The views expressed in this column are solely those of
the author and do not reflect the views of SVB Financial Group, or Silicon
Valley Bank, or any of its affiliates.
the final countdown
Ron White of Blue Collar comedy fame has claimed that
“people learn things” when he drinks. As
an example, he cites the time a cab driver learned that when Ron says, “I gotta
yak,” it doesn’t mean he has a hairy buffalo tied up in his backyard.
Different phrases mean different things at different
times. Such is the latest lesson coming out of Greece pertaining to the word
Last Monday, S&P celebrated July 4th by
stating if the recently proposed restructuring plan goes through, the country’s
bonds will be in “selective default.” When the markets opened Tuesday, however,
there was a strange and eerie silence on this topic as if no one cared. Except
for the European Central Bank (ECB).
The ECB had previously committed that they would not
take “defaulted” securities as collateral for loans. They now feared that if
the Greek securities were in “selective default” they would not be able to lend
against them without risking credibility.
Nothing had changed to affect the actual description or
cash flows of the securities in question.
But the ECB didn’t want to be seen as going back on their word.* It’s
strange how a single word could be powerful enough to outweigh the fact that
nothing had changed — nothing except the label of “default.”
The markets, for their part, ignored this little bit of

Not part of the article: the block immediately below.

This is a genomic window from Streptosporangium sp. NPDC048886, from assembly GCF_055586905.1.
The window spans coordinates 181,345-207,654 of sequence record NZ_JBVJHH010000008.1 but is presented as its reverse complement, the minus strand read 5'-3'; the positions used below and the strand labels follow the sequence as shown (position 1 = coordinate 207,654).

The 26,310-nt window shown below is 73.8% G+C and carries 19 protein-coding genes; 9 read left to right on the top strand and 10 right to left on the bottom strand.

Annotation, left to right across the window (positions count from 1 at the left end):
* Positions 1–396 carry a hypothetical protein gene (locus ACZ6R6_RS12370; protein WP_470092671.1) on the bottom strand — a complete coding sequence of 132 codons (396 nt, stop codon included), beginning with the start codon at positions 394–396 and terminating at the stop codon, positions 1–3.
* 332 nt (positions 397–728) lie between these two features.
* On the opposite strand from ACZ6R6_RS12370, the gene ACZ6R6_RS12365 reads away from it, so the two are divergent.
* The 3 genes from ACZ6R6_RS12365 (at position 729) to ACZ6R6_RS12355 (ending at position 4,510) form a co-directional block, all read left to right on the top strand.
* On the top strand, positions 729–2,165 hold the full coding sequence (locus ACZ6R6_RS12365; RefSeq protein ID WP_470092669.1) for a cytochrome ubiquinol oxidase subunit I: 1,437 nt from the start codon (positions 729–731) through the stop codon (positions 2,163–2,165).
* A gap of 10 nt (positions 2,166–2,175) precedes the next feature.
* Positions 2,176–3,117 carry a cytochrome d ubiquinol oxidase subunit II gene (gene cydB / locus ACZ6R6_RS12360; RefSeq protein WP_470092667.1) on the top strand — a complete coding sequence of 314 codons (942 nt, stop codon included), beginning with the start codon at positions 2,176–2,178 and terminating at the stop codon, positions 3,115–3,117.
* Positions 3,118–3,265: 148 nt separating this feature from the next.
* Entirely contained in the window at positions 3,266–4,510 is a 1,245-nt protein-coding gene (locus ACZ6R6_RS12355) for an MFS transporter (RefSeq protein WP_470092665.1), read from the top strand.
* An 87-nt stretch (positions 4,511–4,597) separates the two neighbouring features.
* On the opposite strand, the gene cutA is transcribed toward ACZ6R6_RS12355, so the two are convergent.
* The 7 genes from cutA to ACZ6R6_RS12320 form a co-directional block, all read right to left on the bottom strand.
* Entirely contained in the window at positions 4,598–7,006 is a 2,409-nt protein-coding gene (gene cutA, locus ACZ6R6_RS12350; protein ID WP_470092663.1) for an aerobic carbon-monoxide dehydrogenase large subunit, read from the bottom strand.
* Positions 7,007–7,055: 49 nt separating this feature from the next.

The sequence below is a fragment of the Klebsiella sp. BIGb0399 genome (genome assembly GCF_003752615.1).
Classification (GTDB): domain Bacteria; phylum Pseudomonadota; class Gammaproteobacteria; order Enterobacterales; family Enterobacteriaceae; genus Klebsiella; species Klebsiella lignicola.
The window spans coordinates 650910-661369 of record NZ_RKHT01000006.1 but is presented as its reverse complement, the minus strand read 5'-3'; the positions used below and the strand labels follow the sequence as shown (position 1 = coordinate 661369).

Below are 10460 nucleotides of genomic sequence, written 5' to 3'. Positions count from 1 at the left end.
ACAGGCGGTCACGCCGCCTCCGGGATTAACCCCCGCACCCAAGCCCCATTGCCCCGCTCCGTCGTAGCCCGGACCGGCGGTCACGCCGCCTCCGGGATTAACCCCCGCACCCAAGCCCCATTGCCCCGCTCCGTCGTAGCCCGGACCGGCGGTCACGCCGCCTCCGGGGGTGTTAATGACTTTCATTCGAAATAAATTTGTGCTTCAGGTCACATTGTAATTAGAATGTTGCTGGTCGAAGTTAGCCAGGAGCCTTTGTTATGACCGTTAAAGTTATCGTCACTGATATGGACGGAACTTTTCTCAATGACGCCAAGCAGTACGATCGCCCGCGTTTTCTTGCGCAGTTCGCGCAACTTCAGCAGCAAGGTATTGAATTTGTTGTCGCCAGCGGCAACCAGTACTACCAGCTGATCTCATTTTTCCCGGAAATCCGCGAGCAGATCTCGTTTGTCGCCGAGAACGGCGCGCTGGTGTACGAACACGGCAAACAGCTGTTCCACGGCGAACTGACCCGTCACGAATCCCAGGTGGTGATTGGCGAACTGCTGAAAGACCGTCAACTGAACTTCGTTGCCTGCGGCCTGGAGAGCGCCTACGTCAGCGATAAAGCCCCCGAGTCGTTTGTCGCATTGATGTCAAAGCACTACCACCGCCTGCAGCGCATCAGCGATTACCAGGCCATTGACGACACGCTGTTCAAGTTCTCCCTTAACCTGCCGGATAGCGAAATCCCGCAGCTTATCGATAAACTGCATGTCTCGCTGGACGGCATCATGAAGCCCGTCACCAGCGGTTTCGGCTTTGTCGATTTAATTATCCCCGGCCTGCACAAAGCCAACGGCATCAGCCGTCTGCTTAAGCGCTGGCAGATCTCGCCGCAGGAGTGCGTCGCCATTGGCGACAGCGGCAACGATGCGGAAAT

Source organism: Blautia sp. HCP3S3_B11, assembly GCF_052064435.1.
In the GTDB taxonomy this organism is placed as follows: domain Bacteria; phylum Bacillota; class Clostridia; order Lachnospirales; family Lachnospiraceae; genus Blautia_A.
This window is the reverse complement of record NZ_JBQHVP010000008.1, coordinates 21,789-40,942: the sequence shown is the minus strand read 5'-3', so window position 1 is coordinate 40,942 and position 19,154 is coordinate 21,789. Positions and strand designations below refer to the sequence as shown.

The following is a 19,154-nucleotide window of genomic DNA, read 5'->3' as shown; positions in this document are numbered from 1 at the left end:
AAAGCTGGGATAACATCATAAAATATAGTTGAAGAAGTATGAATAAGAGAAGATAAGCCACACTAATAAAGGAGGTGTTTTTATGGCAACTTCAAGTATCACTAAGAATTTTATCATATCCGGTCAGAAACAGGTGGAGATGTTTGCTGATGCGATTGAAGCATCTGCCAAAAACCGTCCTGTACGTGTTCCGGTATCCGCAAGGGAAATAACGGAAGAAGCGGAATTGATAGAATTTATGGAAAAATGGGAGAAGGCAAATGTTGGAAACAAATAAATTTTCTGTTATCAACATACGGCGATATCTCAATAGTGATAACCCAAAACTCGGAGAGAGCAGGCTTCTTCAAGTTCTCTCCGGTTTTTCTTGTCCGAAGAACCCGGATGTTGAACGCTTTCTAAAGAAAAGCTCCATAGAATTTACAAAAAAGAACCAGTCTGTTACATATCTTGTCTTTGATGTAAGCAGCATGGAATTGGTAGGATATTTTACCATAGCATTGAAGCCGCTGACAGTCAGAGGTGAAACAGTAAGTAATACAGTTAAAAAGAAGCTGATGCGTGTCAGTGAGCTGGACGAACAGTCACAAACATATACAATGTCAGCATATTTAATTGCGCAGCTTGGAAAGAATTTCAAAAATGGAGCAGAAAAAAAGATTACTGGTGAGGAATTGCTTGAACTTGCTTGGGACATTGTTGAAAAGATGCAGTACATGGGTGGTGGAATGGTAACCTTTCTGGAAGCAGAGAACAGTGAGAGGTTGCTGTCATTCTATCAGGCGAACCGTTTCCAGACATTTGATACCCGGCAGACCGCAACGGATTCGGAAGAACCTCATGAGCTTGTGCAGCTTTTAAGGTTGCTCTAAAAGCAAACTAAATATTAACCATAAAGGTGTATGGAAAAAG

paranoia, betting that in the end the ECB would find a way to lend against the
new Greek debt, anyway. Greek 10-year
bonds fell just less than 1 percent from 55.28 cents on the dollar to 54.89 as
the yield rose to more than 16 percent.
However, with austerity measures approved by the
government, the Greek can is very close to being kicked down the street once
= Junk (?)
The following day, July 5, Moody’s
downgraded Portugal’s debt to junk status.
This shouldn’t matter much either as it is widely
believed Portugal will get the help they need. Unfortunately, the markets
heartily disagreed, driving bond yields up dramatically. My favorite description of the spike in
yields came across CNBC: “The Greek 2-year bond has gone up by a U.S. 10-year!”
The 3.55 percent yield spike from 12.33 percent to
15.88 percent during Wednesday’s session likely includes a period where the
bonds were “no bid” for a short period.**
Given the tiny size of these markets (only measured in
billions, not trillions), it’s obvious the market is focused on contagion risk —
and contagion risk only.
In Spain — widely believed to be “next” — 10-year bonds
drifted only slightly higher from 5.39 percent to 5.61 percent through
Thursday, evidence that contagion is not yet fully in effect, but perhaps on
in the week, the ECB did relax their lending standards. But, to me, it’s odd that a true “lender of
last resort” would ever be able to maintain significant credit standards. Isn’t lending to borrowers facing such
difficult times what being a “lender of last resort” is all about?
means different things to different people, but in the bond market when demand
leaves the equation entirely, bond prices can drop in the tens of percentage
points immediately. Bidders simply
disappear and in the over-the-counter nature of the bond market where no entity
is required to bid, prices can plummet by 10 – 80 percentage points from one
trade to the next. In the case of Greek
bonds last week, if this occurred, it was short-lived.